A Link Between Hearing Loss & Cardiovascular Disease

Among the top causes of death in the United States, cardiovascular disease is a threat to many people, particularly as they age. As a general term encompassing other conditions such as heart attack, stroke, heart failure, arrhythmia, and heart valve problems, many people are at risk of cardiovascular disease, and the consequences are among the most serious our bodies face. The heart and blood vessels are responsible for pumping oxygenated blood throughout the body, and without that nutrient supply, our organs, including the brain, can be damaged. 

With such a serious risk at hand, cardiovascular disease is not to be taken lightly. One way to think about cardiovascular disease is in terms of early warning signs, and another way to think about it concerns prevention. Let’s begin with the role that hearing loss can play as an early warning sign of cardiovascular disease before proceeding to consider how you can prevent not only cardiovascular disease but also hearing loss in the process. 

An Early Warning of Cardiovascular Disease

Although hearing loss and cardiovascular disease are closely linked, it is not as if hearing loss causes cardiovascular disease. If they do have a causal relationship, it seems to go in the other direction. The same problems that can put extreme strain on the heart and blood vessels can also limit the oxygen and nutrients that are deposited in the ears. For this reason, hearing loss can be considered an early warning sign of a possible cardiac event or other form of cardiovascular disease. 

Let’s consider the role that the heart and blood vessels play in our hearing ability. When they are functioning at their best, the tiny hairlike organelles of the inner ear called stereocilia are sensitive enough to differences in pressure that they are able to feel a slight change. Each of these tiny hairs is responsive to a specific frequency of sound, and the smaller the stereocilia, the better equipped it is to sense a high pitch with very fast vibration.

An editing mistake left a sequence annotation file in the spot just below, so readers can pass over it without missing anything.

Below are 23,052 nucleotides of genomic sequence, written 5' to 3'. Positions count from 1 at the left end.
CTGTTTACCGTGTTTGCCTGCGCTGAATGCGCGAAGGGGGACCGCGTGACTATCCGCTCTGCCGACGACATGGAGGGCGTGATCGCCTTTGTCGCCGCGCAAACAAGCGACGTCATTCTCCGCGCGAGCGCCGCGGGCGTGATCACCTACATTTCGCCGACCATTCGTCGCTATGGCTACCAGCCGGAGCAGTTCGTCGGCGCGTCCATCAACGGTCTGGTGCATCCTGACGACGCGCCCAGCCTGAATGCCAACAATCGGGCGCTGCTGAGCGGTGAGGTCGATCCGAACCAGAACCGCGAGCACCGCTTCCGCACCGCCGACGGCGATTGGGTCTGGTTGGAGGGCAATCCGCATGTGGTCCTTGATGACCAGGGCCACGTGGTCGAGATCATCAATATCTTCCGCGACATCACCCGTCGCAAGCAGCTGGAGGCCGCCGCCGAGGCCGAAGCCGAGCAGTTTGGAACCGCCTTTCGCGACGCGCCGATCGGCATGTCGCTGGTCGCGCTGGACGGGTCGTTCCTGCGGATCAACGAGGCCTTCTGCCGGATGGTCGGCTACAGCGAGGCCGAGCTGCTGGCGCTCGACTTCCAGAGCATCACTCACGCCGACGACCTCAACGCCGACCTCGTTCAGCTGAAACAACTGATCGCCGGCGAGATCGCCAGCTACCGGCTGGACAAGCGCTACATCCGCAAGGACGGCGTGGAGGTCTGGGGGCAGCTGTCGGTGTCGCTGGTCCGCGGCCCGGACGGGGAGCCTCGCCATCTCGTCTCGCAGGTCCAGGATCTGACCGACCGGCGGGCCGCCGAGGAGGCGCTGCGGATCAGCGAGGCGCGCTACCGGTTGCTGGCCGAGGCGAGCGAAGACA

In order to remain sensitive enough to detect nuanced differences in vibration, yet strong enough to withstand the inundation of powerful vibrations in the form of noise, these organelles require a steady stream of oxygenated blood. When a person has cardiovascular disease, this oxygen pathway can be compromised. Whether due to weakness in the heart or a blockage in the blood vessels in the form of cholesterol buildup, the heart struggles to push enough oxygen to the ears. When the stereocilia are deprived of oxygen, they can become bent, broken, or otherwise damaged, leading to hearing loss. For this reason, hearing loss can be considered an early warning sign of potential cardiovascular disease. 

Ways to Prevent Cardiovascular Disease and Hearing Loss

Maintaining a healthy flow of blood through the body does not only benefit the heart, making sure it is not overworked, but it can also prevent hearing loss. So, how can you go about prevention? Many lifestyle habits are related to the cardiovascular system, and we know that smoking and excessive consumption of alcohol are among the worst that you can do to the heart and blood vessels. 

In addition to the things you can avoid, there are also healthy behaviors you can promote. A nutrient-rich diet can help keep the blood vessels clear for blood to flow easily. A specific diet has been developed called Dietary Approaches to Stop Hypertension (DASH), and it has had good success with lowering rates of cardiovascular disease. This diet prescribes plenty of fresh fruit and vegetables, along with whole grains. It suggests limiting certain things, as well, particularly saturated fats, red meat, refined sugar, high-sodium foods, and processed food more generally. In addition to a healthy diet, exercise and general physical activity work wonders to strengthen the heart muscle. 

Whether you go for a jog or simply take a brief stroll down the block, staying active is a key to preventing cardiovascular issues. With these dietary and exercise habits in place, you might find that not only are you lowering your risk of cardiovascular disease, but you are also helping to prevent hearing loss. When your ears get the oxygen and nutrients they need to thrive, your hearing ability can survive!

If you would like to monitor your hearing abilities, consider incorporating an annual hearing test into overall health checkups. Keeping track of your hearing can help you monitor other areas of your health and vice versa! Contact us today to schedule an appointment for a hearing test.